Article 20.1 of the Competition Law provides that if the parties to a merger have a combined market share in a relevant market from 30% to up to 50% then the parties must notify the Vietnam Competition Authority of the enterprise acquisition before completing the merger unless the parties to the merger still remain a small and medium enterprise after the merger. A small and medium enterprise under Vietnamese law is subject to different criteria based on its business lines. But in general, a small and medium enterprise should not have more than 300 employees and a charter capital of more than VND 100 billion (about US$ 4.8 million).  An economic concentration with a combined market share of more than 50% is prohibited unless an exemption is granted.

Vietnam Business Law Blog

The following is a non-exhaustive list of licenses, permits and requirements on environment which an industrial park in Vietnam need to comply with.

1. Environment impact assessment report (EIAR – Báo cáo đánh giá tác động môi trường) or environment protection plan (EPP – Kế hoạch bảo vệ môi trường).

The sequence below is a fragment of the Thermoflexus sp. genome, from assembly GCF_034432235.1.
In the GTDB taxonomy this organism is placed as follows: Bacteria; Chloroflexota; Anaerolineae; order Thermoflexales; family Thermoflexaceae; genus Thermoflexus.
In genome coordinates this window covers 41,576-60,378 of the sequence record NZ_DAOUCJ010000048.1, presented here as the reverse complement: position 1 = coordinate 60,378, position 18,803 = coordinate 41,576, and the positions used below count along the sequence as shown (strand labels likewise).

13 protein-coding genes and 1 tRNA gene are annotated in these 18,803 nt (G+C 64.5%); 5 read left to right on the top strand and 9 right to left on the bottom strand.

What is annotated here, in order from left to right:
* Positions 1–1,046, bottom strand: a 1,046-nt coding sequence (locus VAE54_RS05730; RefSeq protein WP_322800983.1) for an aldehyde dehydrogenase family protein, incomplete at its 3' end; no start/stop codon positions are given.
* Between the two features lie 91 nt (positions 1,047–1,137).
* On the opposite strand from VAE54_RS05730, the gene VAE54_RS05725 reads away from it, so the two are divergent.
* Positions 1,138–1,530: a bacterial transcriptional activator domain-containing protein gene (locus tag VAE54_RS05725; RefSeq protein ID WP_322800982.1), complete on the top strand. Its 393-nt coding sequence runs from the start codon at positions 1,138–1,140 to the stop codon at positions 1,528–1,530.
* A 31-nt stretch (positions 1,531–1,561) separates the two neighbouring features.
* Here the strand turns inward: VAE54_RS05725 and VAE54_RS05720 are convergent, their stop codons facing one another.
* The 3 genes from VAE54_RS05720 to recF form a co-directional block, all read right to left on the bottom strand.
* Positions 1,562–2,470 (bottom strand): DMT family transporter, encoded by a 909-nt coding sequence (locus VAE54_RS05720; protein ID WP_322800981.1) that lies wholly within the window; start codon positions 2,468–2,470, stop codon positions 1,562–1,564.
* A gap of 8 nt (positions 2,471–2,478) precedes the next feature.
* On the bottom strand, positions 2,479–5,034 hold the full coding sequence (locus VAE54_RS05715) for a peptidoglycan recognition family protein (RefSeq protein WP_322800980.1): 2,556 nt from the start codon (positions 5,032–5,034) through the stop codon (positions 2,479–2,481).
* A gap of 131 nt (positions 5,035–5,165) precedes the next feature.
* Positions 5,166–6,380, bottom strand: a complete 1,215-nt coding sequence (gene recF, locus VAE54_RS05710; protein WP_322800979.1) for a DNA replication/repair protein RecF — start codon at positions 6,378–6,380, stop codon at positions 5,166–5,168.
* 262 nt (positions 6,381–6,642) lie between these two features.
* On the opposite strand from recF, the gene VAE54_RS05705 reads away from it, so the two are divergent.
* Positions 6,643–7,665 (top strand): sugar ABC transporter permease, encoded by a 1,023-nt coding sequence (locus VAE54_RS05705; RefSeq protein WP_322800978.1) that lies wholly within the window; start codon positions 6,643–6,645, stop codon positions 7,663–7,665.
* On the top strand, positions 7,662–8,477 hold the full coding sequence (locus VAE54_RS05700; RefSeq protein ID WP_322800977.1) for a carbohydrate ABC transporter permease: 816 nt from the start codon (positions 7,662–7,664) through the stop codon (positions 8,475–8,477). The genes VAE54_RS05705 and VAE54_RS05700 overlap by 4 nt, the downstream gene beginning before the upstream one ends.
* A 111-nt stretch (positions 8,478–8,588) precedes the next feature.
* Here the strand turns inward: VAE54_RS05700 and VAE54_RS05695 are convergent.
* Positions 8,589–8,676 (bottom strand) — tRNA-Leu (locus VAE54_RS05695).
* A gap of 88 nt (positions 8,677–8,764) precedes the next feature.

2. Confirmation on completion of the environmental protection works (Xác nhận hoàn thành công trình bảo vệ môi trường).

The following is a non-exhaustive list of licenses, permits and requirements on firefighting and prevention applicable for an industrial park in Vietnam which are subject to the monitor of firefighting and prevention and may pose a risk of fire and explosion.

1)          Appraisal of firefighting and prevention design (Thẩm duyệt thiết kế về phòng cháy chữa cháy) by the competent authority before commencing the construction.

2)          Acceptance of firefighting and prevention (Nghiệm thu về phòng cháy và chữa cháy) by the competent authority before putting the construction works into operation.